On Science and the Past, with a Nod to Davy Crockett: A Post from the Sawyer Symposium
Some tales about the Mississippi River region are well known and are true, some are well known and are fiction, and some of the most important are true, and have been well known but are barely remembered.
Conevery Bolton Valencius, a historian of science from the University of Massachusetts, Boston, presented an entertaining and informative talk about the last kind of tale: the New Madrid Earthquakes of 1811-12. Her talk kicked off the final day of the “Once and Future River” symposium by asking us to think about what we know, what we think we know, and what difference the difference makes.
To begin at the beginning, the New Madrid earthquakes violently rearranged the landscape of the river corridor south of the junction with the Ohio. Not only were trees flattened for miles, and the river and its lakes and tributaries reordered, but nascent settlement patterns on the frontier of white settlement were disrupted as well. New Madrid went from being a thriving regional trade center with many economic interactions between native people and incoming whites to a backwater community. Native people lost what foothold they had retained in the region and fled west.
Within a generation, the earthquakes, which had been felt as far away as Boston, remained so well known that Davy Crockett’s autobiography could include casual references to chasing bears down into the fissures in the ground left after the quakes. But shortly after that, by the time of the Civil War, certainly, the earthquake history had all but disappeared.
Valencius argues that, in part, this was due to the press of other events. Significant Civil War battles were fought along the Mississippi River in the immediate vicinity of the quakes. But as is the case with most good history, there appear to be other elements at work as well. As the region became more and more a rural “backwater” the accounts handed down through families and recorded in personal data collections such as probate records became less “scientific,” more “anecdotal.” Throughout most of the 20th century, science was seen as the purview of men with instruments (and they were mostly men for the vast majority of the 20th century) conveying knowledge that was otherwise inaccessible.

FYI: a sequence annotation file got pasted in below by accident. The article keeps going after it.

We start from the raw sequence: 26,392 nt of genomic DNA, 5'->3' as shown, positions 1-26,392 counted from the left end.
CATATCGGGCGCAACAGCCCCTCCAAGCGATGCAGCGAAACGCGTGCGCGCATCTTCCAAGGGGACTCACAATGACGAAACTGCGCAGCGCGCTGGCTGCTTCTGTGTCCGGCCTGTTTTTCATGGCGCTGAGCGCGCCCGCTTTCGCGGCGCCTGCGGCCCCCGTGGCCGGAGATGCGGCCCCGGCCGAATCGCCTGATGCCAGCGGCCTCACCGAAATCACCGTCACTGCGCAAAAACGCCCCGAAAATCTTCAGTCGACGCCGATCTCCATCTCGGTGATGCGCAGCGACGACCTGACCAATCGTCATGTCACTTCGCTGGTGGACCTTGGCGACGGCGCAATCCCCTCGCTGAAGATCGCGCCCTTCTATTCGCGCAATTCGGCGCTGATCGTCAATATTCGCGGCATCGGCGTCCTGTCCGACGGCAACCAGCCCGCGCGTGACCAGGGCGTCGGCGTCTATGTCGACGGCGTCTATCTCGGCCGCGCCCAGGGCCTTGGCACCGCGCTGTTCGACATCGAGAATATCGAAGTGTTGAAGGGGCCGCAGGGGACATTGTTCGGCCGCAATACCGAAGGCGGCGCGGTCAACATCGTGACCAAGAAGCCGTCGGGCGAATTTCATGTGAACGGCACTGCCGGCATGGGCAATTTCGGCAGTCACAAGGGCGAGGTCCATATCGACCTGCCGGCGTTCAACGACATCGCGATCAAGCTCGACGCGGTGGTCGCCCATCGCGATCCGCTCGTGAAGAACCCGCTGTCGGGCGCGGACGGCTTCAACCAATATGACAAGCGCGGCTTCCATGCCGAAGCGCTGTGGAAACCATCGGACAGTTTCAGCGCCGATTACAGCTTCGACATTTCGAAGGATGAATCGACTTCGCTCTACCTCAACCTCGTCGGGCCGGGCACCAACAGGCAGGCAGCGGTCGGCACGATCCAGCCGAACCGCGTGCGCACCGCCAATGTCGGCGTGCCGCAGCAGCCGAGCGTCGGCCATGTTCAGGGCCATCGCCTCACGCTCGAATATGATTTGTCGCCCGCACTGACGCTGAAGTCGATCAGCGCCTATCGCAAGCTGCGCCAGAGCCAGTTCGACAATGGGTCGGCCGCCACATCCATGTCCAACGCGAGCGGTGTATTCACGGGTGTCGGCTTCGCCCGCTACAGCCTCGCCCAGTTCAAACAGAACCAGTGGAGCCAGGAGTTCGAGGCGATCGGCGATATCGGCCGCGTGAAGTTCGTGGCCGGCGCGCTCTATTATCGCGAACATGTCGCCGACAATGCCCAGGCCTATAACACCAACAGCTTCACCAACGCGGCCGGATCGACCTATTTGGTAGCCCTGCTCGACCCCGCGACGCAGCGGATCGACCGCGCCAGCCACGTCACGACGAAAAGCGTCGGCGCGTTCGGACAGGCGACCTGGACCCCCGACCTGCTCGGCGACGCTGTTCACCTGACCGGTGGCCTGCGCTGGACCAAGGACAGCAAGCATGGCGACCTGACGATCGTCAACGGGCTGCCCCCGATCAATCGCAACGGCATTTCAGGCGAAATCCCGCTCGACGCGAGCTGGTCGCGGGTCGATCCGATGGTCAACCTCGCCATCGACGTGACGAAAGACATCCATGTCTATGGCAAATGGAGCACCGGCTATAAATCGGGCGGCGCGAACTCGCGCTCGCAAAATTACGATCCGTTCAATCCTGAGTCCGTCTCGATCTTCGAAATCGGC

This is in many ways the real story Valencius has to share: what counts as scientific knowledge, who creates that knowledge, what is discounted in this celebration of “scientific” knowledge, and who is discounted as their knowledge is marginalized? That’s a lot of questions, but they may turn out to be among the central questions of our time.
For example, and this is a case that Valencius only alluded to, what are we to make of the debates about the “science” concerning climate change? Few any more doubt that climate change is real; the debates are over the causes and the actions that should be taken. The consequences of these debates are enormous, and we should not be surprised at how the battle lines have been drawn and how fiercely they are contested. Still, though, we can be taken aback when basic scientific facts, or, here’s the kicker, what we take for basic scientific facts, are so hotly disputed. As the saying goes “You are entitled to your own opinion, but you are not entitled to your own facts.”
Valencius’ talk, available by scrolling down through this link, does what good scholarship ought to do: have us think in a new way about something we thought we understood. It’s a bonus–for me at least–that the talk was presented so well and had the Mississippi at its core.